Honor him by working to fight AIDS

January 20, 2003|By Raphael G. Warnock

IF THE Rev. Martin Luther King Jr. were alive today, no single problem would demand more of his attention than the HIV/AIDS crisis.

Though Dr. King died well over a decade before we heard of AIDS and though people promoting every human cause and every political persuasion enlist him freely for their version of what is best for America, this preventable virus is one of the greatest moral challenges of our times. His own words help to make the case:

"As long as there is poverty in the world I can never be rich, even if I have a billion dollars. As long as diseases are rampant and millions of people in this world cannot expect to live more than 28 or 30 years, I can never be totally healthy. ... I can never be what I ought to be until you are what you ought to be. ... No individual or nation can stand out boasting of being independent. We are interdependent."

The truth of those words is more apparent than it was when Dr. King first uttered them. For we are faced with a human plague that does not respect race, gender, class, age, sexual orientation or any of the boundaries that divide the human family.

In a shrinking global village where an estimated 40 million people are infected and, for the first time, half of them are women, HIV/AIDS poses a greater and more immediate threat to our prosperity and security than terrorism. Entire economies and, more importantly, human lives are at stake. Already, we are engaged in a kind of biological warfare, just without the benefit of a visible enemy. All of us must do more.

Because AIDS passes easily through Customs and airport security, the United States and other wealthy nations ought to contribute much more than they have to the grossly underfunded U.N. Global AIDS Fund. President Bush's proposed $200 million contribution for this fiscal year falls pitifully short of the $1 billion investment requested of the United States by the United Nations. And it bespeaks a crisis in moral vision, particularly in the wake of a war in Afghanistan that cost $1 billion per month.

Even now, massive numbers of troops are being deployed against an enemy because of the potential of biological warfare and the use of other weapons of mass destruction. One can almost hear Dr. King's voice thundering from the crypt: "A nation that continues year after year to spend more money on military defense than on programs of social uplift is approaching spiritual death."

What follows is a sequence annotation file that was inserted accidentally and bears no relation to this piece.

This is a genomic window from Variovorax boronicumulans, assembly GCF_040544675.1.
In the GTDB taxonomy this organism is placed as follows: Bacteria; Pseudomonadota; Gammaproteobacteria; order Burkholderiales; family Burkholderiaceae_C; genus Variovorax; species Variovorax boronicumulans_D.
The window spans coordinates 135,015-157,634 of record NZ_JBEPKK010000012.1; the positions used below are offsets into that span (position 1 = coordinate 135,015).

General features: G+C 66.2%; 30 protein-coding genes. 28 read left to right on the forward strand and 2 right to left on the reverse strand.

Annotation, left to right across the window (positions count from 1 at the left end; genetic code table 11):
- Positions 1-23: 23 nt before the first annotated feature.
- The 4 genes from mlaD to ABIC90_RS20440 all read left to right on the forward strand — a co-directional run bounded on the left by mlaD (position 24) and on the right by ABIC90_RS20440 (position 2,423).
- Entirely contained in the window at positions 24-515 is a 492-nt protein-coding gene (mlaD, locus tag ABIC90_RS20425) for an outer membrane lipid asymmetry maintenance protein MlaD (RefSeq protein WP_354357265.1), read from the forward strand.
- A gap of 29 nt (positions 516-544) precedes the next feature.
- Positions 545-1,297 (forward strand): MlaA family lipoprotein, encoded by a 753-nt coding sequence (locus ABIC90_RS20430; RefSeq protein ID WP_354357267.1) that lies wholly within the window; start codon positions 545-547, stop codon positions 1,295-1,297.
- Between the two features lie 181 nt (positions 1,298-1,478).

Baltimore's recent declaration of a state of emergency is a step in the right direction. What is needed now is a fiscal and programmatic response from the public and private sectors that will extend and expand the recently reported success of decreasing incidences of HIV/AIDS in areas of the city that have received intense intervention. This is especially the case in Baltimore's black community, where 89 percent of all HIV/AIDS cases and 95 percent of the pediatric cases are to be found.

All of us have a role to play in building what Dr. King called the "beloved community," and what I like to call a "culture of compassion," by resisting the unholy trinity of silence, shame and stigma as it aids and abets the havoc that the virus is wreaking in our community.

Clergy, public servants, teachers and other opinion-shapers should consider going in mass numbers to get tested, both as a way of encouraging others to do the same and as a means of countering the misinformation and social stigma that can be as deadly as the virus.

By resisting prejudice and putting our bodies in the struggle, we embrace the very heart of the King legacy and appropriately honor a life captured well in the title of a sermon he once preached. It was simply called "Standing by the Best in an Evil Time."

The Rev. Raphael G. Warnock is pastor of the Douglas Memorial Community Church and co-chair of the Baltimore Affiliate of the National Black Leadership Commission on AIDS.

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